Is the technology used in big data environments fundamentally different than traditionally used in enterprise IT environments?

beatrix1
Tags: big data
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riffin
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When the data stored enters the petabyte range (1000 terrabytes) and above, the use of scaling and massive parallelism become different than what one might find in a traditional IT environment. This of course means that IT management of data and servers must change because at some point, you can't just scale up the number of staff you have to manage this equipment and the software that runs on it. New tools and techniques are required to handle these changes as they move from the evolutionary to the revolutionary.

jimlynch
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Hi beatrix1,

You might want to have a look at this excellent background article on Big Data. I think it will give you a good idea of why it's different than the usual IT situations.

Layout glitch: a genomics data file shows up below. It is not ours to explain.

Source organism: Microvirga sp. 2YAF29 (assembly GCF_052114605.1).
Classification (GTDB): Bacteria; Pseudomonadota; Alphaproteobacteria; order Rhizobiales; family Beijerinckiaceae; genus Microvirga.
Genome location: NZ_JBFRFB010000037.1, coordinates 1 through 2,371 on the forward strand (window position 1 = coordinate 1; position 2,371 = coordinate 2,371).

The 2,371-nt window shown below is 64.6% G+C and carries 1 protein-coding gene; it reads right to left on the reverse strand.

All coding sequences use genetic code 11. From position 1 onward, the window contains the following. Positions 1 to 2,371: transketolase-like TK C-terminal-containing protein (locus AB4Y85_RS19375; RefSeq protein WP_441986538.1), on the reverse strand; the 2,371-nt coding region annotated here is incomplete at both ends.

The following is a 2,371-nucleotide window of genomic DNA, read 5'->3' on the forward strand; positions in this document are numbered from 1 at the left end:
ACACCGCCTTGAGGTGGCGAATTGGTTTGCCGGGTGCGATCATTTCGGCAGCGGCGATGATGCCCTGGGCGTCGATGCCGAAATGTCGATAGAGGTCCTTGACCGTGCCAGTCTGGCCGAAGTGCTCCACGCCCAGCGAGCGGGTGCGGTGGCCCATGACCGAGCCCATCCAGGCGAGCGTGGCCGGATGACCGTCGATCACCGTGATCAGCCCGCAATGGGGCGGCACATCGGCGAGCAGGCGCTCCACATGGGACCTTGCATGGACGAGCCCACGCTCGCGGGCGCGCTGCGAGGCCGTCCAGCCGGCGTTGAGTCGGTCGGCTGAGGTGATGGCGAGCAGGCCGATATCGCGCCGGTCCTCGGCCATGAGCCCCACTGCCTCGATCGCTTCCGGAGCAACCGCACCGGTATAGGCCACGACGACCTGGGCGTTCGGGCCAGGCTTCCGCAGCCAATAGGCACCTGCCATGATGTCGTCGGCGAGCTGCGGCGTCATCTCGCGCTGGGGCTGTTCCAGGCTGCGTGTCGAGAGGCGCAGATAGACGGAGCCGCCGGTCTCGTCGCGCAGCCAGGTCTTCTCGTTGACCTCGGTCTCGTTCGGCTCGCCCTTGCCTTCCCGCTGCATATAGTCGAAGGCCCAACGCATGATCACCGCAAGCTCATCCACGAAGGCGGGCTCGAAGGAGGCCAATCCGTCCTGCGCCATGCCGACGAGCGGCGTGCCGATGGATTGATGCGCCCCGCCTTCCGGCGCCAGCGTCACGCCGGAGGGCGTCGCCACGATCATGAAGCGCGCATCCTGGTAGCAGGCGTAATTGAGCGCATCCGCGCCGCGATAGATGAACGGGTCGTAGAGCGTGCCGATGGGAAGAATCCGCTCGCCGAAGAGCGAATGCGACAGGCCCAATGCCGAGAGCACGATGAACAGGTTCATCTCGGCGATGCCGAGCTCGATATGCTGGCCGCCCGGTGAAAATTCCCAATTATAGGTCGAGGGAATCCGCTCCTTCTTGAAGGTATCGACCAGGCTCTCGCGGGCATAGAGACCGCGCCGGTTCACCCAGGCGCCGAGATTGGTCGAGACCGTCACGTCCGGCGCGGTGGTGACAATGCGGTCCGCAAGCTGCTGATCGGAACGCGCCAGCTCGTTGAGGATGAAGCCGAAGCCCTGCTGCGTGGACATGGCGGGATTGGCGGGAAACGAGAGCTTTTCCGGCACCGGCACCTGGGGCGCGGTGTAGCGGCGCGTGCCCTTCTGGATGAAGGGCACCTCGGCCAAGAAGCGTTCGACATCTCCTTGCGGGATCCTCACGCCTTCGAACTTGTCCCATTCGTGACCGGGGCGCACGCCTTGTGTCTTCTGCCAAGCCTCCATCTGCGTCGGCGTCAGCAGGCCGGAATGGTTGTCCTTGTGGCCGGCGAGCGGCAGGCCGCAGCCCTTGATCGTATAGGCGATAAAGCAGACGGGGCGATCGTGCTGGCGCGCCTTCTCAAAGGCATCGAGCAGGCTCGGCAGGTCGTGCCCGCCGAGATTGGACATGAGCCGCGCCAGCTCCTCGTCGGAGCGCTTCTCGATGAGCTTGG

Big data
http://en.wikipedia.org/wiki/Big_data

"Big data[1] are datasets that grow so large that they become awkward to work with using on-hand database management tools. Difficulties include capture, storage,[2] search, sharing, analytics,[3] and visualizing. This trend continues because of the benefits of working with larger and larger datasets allowing analysts to "spot business trends, prevent diseases, combat crime."[4] Though a moving target, current limits are on the order of terabytes, exabytes and zettabytes of data.[5] Scientists regularly encounter this problem in meteorology, genomics[6], connectomics, complex physics simulations [7], biological and environmental research [8], Internet search, finance and business informatics. Data sets also grow in size because they are increasingly being gathered by ubiquitous information-sensing mobile devices, aerial sensory technologies (remote sensing) "software logs, cameras, microphones, RFID readers, wireless sensor networks and so on."[9][10] Every day, 2.5 quintillion bytes of data are created and 90% of the data in the world today was created within the past two years.[11]

One current feature of big data is the difficulty working with it using relational databases and desktop statistics/visualization packages, requiring instead "massively parallel software running on tens, hundreds, or even thousands of servers."[12] The size of "big data" varies depending on the capabilities of the organization managing the set. "For some organizations, facing hundreds of gigabytes of data for the first time may trigger a need to reconsider data management options. For others, it may take tens or hundreds of terabytes before data size becomes a significant consideration."[13]"

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